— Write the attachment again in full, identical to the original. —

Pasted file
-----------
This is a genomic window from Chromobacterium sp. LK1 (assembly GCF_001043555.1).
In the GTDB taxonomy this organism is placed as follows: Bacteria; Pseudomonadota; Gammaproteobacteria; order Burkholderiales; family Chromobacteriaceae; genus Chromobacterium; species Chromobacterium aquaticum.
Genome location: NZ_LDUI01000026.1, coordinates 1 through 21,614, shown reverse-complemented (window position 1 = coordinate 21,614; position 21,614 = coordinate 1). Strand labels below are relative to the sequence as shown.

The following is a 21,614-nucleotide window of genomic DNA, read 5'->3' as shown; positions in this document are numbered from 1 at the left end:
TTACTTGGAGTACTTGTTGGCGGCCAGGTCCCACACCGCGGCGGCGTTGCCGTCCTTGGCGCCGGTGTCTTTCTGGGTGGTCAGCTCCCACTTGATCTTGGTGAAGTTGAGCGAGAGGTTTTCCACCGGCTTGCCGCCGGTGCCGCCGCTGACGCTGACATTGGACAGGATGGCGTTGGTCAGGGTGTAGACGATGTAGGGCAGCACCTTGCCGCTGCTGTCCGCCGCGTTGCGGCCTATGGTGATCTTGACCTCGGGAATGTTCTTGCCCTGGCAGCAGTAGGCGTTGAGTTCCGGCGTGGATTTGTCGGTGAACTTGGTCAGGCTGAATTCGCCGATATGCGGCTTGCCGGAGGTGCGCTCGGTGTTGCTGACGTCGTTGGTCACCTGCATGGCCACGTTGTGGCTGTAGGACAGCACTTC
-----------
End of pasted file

This is a genomic window from Chromobacterium sp. LK1 (assembly GCF_001043555.1).
In the GTDB taxonomy this organism is placed as follows: Bacteria; Pseudomonadota; Gammaproteobacteria; order Burkholderiales; family Chromobacteriaceae; genus Chromobacterium; species Chromobacterium aquaticum.
Genome location: NZ_LDUI01000026.1, coordinates 1 through 21,614, shown reverse-complemented (window position 1 = coordinate 21,614; position 21,614 = coordinate 1). Strand labels below are relative to the sequence as shown.

The following is a 21,614-nucleotide window of genomic DNA, read 5'->3' as shown; positions in this document are numbered from 1 at the left end:
TTACTTGGAGTACTTGTTGGCGGCCAGGTCCCACACCGCGGCGGCGTTGCCGTCCTTGGCGCCGGTGTCTTTCTGGGTGGTCAGCTCCCACTTGATCTTGGTGAAGTTGAGCGAGAGGTTTTCCACCGGCTTGCCGCCGGTGCCGCCGCTGACGCTGACATTGGACAGGATGGCGTTGGTCAGGGTGTAGACGATGTAGGGCAGCACCTTGCCGCTGCTGTCCGCCGCGTTGCGGCCTATGGTGATCTTGACCTCGGGAATGTTCTTGCCCTGGCAGCAGTAGGCGTTGAGTTCCGGCGTGGATTTGTCGGTGAACTTGGTCAGGCTGAATTCGCCGATATGCGGCTTGCCGGAGGTGCGCTCGGTGTTGCTGACGTCGTTGGTCACCTGCATGGCCACGTTGTGGCTGTAGGACAGCACTTC